Military Commissions: A Place Outside Law’s Reach


Publish Date:
December 31, 2012
Publication Title:
Saint Louis University Law Journal
Journal Article 56 Volume 1115 Pages
  • Janet Cooper Alexander, Military Commissions: A Place Outside Law's Reach, 56 Saint Louis University Law Journal 1115 (2012).


Ten years after 9/11, it is hard to remember that the decision to treat the attacks as the trigger for taking the country to a state of war was not inevitable. Previous acts of terrorism had been investigated and prosecuted as crimes, even when they were carried out or planned by al Qaeda. But on September 12, 2001, President Bush pronounced the attacks “acts of war.” The war paradigm reflected and reinforced core policy dispositions of the administration — the commitment to expanding presidential power, the conviction that the president’s authority in military affairs should not be constrained by law, and the desire to create a legacy as a great president, together with the belief that the great presidents have tended to be “war presidents.”

President Obama campaigned on the very different paradigm of the rule of law. He pledged to eliminate reliance on novel theories of executive power, avoidance of existing legal constraints, and the use of new procedures, such as military commissions, to deny rights to suspected terrorists in order to make it easier to imprison and convict them. On his first day in office he suspended the military commissions. He and Attorney General Holder repeatedly stressed their determination to abide by the rule of law and to try top suspected terrorists, such as Khalid Sheikh Mohammed, in federal court.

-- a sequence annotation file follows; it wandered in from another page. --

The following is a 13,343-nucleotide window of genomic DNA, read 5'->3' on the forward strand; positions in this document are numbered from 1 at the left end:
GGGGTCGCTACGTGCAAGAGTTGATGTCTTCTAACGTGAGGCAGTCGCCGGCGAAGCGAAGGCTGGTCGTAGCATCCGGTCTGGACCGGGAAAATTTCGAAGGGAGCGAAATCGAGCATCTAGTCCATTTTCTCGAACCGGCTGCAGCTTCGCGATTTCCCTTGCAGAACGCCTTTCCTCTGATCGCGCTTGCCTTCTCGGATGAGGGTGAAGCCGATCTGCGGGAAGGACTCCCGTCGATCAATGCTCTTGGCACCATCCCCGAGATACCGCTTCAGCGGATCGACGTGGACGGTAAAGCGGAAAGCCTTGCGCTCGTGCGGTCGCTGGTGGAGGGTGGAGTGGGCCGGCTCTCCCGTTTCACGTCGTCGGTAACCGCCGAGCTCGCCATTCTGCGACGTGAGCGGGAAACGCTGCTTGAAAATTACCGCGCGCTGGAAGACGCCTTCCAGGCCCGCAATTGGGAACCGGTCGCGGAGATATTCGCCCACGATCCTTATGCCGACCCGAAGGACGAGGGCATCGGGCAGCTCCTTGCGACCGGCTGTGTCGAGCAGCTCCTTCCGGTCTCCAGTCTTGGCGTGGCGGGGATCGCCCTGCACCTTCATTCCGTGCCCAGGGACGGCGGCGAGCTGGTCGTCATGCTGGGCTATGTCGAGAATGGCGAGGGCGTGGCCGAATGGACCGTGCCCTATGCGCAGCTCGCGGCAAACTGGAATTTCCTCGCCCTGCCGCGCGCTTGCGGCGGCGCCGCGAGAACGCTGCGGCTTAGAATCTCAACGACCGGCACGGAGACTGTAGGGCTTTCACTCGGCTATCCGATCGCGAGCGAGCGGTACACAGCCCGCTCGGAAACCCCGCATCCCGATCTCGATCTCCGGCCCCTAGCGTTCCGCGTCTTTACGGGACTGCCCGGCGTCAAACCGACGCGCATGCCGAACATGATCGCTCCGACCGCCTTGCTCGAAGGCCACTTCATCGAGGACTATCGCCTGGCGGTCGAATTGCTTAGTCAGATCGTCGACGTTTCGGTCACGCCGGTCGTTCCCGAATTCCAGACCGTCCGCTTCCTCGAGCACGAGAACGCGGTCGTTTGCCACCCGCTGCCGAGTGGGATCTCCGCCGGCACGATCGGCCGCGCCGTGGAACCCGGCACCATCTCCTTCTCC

Soon, however, Congress began using its spending power to place limits on the President’s ability to close down the military commissions or the detention center at Guantánamo. As of now, Congress seems to have completely foreclosed the possibility of criminal prosecution of anyone who is held at Guantánamo, despite strong objections from the Pentagon, the Justice Department, the FBI, and the CIA. Of necessity, military commission proceedings have resumed. But the Obama administration has not given up on its preference for criminal prosecutions. It has managed to bring a number of new criminal prosecutions of international terrorists captured abroad, and to win some important concessions in legislation originally designed to require all suspected terrorists to be held in military custody and tried by military tribunals.

In Part I of this Article, I discuss the use and justification of military commissions under the Bush-era war paradigm. Part II discusses the evolution from the Bush vision of military commissions as outside the law’s reach to the Obama Administration’s attempt to reinstate the rule of law in detainee policy and to close the military commissions; that Part also examines congressional legislation using the spending power to force cases out of the federal courts and into military tribunals in order to prevent recognition of procedural rights for detainees. Parts III and IV discuss two enduring flaws of the military commission system under both President Bush and President Obama: first, their jurisdiction has consisted almost exclusively of offenses that are not triable to military commissions, and thus they are illegal under U.S. and international law; second, there is a lack of legal standards for assigning particular detainees to criminal prosecution, military commissions, or indefinite detention without charge. I close with some tentative conclusions about where we are likely to go in the near term. The current Administration will likely attempt to avoid bringing any more individuals to Guantánamo and will still endeavor to try new suspects in federal court rather than before military commissions. But because the commissions continue to be fundamentally flawed and the agenda of reinstating the rule of law in detainee policy is embodied in nothing more permanent than executive orders (with the exception of improved procedures for military commission trials), military commissions are likely to persist, and to continue to be “outside the law’s reach.”